Pulled Up: A horse that has been stopped, or slowed down, during a race.
Punt: To wager on a race.
Punter: A person who places bets on horse races.
Quadrella: Also known as Quaddie, a bet to select the winner of 4 pre-selected races.
Quinella: A bet on the horses that finish first and second in either order.
Rails: The fence on the inside during a race.
Roughie: A horse with high odds that is not expected to win, but may surprise everyone.
Scratching: A horse that has been withdrawn from a race before it takes place. If after 8am on day of the race, it is a known as a late scratching.
Second Up: The next run after a First Up.
Settling Up: The process of paying out winnings to punters once the race is over and the results have been confirmed.
Sheepskin Noseband: Also known as Sheepskin Roll or Nose Roll, it is attached to a horse's bridle to partially restrict its vision and help to concentrate, rather than see things on the ground including their shadow.
Short half-head: the second shortest winning margin (after a nose).
Silks: The specific set (both jacket and cap) of colours and design worn by a jockey during a race to represent the owner of the horse.
Sire: The male parent or father of a horse.
Spell: The period between set of races, where a horse is rested.
Sprinter: A horse that performs best over shorter distances, up to 1600m.
Sprout Wings: A horse who starts accelerating with such speed that the likely winner is beaten.
Stayer: A horse that usually races in long distances of at least 2,000 metres.
Stewards: Officials who oversee a race meeting and enforce the rules of horse racing.
Superfecta: An exotic bet on the horses that finish first, second, third, and fourth (sometimes up to sixth) in exact order. The First Four has really replaced this type of bet.
Suspension: A period of time where a jockey (but could be a trainer) is not allowed to race due to breaking a racing rule.
Swoop: To come from behind to finish a race strongly and win, the horse is a swooper.
TAB: The Totalisator Agency Board, originally a state government body (but many are now privatised) in place to regulate off-course betting.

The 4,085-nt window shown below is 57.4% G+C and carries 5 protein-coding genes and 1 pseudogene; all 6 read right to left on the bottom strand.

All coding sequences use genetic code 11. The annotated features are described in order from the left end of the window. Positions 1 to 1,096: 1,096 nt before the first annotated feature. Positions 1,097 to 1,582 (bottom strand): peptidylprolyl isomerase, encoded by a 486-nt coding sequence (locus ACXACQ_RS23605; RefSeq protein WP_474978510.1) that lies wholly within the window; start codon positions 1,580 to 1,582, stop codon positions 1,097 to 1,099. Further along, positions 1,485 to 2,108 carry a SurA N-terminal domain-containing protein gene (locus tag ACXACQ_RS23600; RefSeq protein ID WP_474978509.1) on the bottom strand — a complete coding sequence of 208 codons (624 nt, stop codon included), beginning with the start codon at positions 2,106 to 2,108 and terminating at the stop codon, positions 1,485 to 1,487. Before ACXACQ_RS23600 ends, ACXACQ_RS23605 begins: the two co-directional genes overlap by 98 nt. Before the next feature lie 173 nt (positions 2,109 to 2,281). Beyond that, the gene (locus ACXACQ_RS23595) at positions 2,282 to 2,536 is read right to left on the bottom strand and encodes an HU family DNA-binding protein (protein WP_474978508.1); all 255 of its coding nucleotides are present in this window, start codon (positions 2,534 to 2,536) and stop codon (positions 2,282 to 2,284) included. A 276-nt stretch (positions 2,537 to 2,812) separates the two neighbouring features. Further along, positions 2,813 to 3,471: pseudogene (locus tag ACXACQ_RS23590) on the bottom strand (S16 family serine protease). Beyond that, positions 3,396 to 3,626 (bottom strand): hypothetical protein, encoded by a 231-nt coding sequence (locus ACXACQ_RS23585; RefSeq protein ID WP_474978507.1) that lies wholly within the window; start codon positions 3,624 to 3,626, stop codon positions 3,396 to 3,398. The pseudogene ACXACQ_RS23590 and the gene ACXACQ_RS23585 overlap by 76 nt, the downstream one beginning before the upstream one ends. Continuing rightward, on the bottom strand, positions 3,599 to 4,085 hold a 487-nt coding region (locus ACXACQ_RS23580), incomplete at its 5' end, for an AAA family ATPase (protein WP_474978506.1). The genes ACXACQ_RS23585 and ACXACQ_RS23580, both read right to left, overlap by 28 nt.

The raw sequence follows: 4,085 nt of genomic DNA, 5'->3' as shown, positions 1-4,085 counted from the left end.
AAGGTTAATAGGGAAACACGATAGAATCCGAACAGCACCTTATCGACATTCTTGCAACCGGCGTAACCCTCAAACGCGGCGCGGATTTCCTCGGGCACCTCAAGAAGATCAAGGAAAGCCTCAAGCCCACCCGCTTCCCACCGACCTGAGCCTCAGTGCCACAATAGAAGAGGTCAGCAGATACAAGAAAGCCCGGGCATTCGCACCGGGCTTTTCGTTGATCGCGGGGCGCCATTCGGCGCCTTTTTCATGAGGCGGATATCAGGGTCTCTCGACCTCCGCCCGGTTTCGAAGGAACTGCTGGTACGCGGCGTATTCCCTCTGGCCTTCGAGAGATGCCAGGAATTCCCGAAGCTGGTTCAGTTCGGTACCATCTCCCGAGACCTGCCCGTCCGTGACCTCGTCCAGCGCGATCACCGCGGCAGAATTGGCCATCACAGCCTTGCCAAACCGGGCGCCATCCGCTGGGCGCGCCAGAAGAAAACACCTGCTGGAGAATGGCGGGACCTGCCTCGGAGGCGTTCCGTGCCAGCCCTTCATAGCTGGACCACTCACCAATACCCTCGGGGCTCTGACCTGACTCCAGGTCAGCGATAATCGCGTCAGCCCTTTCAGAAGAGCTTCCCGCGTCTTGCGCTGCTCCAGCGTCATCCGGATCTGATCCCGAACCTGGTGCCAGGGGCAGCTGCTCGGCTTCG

Taken to the Cleaners: This expression is used by bookmakers or punters after a large financial loss.
Tongue-Tie: A piece of material used to stop a horse´s tongue from moving around which could affect breathing.
Tote: A pool-based betting system where all bets are pooled together and then distributed among the winners.
Track Condition: The Rating 1-10 (Firm-Good-Soft-Heavy) given to a racetrack on the day of the races.
Trifecta: A bet on the horses that finish first, second, and third in exact order.
Unbackable: A horse with odds that are so low that punters deem there is so little reward for the associated risk.
Untried: A horse that has not raced at all or is racing a new distance.
Wager: To wager is to place a bet. A wager is another name for a bet.
Weight for Age (WFA): A system in which horses are allocated weights based on their age and sex to level the playing field.
Whip: A flexible device, carried in one hand, used to both control and encourage a horse to run faster. A Whip can be used 5 non-consecutive strides prior to the last 100 metres and then there are no restrictions in the final 100 metres.
Win: A bet on a horse to win the race.
Winker: A sheepskin device which attaches to the cheek straps of the bridle to help the horse focus forwards, it allows more side vision than a blinker.
Yearling: a 2-year-old horse.
- A Dictionary of Racing Terms